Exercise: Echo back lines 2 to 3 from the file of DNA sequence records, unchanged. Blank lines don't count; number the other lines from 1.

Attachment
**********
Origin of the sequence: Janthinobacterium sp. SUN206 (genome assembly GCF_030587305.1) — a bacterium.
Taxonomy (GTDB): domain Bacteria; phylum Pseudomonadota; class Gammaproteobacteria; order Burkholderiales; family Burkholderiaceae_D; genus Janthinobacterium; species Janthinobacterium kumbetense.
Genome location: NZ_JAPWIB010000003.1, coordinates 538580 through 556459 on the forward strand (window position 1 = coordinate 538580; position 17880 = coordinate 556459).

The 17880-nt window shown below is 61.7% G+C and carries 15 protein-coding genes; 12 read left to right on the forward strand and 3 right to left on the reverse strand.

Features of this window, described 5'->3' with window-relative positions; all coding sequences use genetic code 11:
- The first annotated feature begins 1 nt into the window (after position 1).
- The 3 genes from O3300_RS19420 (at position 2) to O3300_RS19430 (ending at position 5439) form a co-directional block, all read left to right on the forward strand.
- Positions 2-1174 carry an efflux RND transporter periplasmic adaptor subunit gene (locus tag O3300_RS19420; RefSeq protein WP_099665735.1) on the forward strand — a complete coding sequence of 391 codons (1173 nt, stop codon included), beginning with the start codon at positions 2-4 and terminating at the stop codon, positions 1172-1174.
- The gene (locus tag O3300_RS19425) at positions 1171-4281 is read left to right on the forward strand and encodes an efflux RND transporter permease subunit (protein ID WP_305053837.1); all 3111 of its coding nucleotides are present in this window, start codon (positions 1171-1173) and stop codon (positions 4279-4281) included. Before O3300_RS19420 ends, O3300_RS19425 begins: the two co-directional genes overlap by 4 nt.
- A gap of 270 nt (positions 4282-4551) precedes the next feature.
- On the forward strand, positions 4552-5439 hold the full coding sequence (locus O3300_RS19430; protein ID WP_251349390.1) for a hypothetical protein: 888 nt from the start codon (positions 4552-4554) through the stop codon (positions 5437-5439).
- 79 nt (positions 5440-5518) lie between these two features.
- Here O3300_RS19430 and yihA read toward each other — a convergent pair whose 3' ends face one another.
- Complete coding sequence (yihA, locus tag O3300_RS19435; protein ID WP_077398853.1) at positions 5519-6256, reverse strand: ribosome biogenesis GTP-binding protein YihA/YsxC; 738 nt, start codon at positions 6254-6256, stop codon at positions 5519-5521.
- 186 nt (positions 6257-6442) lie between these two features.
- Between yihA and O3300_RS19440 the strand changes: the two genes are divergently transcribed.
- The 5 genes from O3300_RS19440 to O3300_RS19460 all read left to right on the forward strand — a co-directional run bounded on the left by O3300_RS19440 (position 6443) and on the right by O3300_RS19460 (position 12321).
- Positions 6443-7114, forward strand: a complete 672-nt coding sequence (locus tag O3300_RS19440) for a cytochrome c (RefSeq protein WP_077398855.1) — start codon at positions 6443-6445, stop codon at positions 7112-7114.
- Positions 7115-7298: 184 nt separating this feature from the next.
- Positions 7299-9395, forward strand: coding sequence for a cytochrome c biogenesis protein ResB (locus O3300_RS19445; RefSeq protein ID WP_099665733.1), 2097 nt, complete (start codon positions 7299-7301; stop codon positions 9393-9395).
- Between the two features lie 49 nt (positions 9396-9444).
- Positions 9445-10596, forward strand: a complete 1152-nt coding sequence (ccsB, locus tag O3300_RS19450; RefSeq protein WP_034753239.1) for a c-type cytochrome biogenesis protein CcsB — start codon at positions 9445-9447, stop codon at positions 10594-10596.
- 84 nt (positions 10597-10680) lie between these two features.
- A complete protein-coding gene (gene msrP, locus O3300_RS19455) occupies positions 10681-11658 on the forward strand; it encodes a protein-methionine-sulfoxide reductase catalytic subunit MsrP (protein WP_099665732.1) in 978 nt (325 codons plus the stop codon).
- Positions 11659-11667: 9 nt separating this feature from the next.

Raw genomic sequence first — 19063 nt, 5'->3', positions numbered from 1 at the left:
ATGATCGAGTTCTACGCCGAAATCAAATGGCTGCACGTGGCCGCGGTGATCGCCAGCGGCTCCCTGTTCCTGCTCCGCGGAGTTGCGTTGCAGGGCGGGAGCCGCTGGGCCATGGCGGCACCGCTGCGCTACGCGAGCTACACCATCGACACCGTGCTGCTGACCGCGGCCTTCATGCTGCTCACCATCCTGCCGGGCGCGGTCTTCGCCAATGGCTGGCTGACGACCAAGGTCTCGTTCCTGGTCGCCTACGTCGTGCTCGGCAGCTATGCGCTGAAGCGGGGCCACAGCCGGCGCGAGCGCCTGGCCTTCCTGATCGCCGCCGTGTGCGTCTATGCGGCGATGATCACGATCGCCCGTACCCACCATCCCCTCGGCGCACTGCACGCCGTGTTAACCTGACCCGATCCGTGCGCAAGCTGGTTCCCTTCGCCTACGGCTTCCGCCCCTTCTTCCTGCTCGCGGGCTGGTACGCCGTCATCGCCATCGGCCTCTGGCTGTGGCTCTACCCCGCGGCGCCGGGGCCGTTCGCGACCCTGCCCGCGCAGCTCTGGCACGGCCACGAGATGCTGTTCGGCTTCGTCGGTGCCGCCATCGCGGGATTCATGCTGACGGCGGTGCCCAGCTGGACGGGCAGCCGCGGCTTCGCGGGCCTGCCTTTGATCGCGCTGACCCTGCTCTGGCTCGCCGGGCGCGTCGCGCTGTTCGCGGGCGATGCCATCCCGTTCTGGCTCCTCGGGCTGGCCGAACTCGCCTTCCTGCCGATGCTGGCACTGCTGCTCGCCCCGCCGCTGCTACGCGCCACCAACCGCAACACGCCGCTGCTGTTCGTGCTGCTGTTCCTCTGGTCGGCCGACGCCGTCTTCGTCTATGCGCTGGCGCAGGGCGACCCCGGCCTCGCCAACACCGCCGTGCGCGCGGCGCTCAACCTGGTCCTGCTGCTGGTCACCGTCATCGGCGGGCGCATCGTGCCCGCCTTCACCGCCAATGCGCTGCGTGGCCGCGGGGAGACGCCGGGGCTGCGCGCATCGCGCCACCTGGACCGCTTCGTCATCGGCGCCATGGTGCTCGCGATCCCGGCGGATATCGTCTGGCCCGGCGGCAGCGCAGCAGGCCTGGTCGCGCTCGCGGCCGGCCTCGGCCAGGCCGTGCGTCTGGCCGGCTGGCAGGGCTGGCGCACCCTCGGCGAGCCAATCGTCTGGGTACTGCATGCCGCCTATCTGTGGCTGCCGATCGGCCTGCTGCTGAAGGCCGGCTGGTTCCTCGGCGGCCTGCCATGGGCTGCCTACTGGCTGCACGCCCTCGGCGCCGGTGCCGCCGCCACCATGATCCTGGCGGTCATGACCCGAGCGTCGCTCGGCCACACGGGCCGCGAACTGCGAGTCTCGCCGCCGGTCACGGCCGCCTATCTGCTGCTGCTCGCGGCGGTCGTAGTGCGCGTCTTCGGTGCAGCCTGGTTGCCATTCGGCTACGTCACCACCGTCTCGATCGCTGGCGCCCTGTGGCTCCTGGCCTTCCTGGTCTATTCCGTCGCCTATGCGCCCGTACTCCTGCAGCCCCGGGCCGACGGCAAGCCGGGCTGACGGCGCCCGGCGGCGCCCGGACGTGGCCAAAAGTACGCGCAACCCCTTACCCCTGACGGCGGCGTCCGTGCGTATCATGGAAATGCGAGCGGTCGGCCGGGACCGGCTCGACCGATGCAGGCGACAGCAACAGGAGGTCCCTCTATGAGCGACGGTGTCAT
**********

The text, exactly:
Taxonomy (GTDB): domain Bacteria; phylum Pseudomonadota; class Gammaproteobacteria; order Burkholderiales; family Burkholderiaceae_D; genus Janthinobacterium; species Janthinobacterium kumbetense.
Genome location: NZ_JAPWIB010000003.1, coordinates 538580 through 556459 on the forward strand (window position 1 = coordinate 538580; position 17880 = coordinate 556459).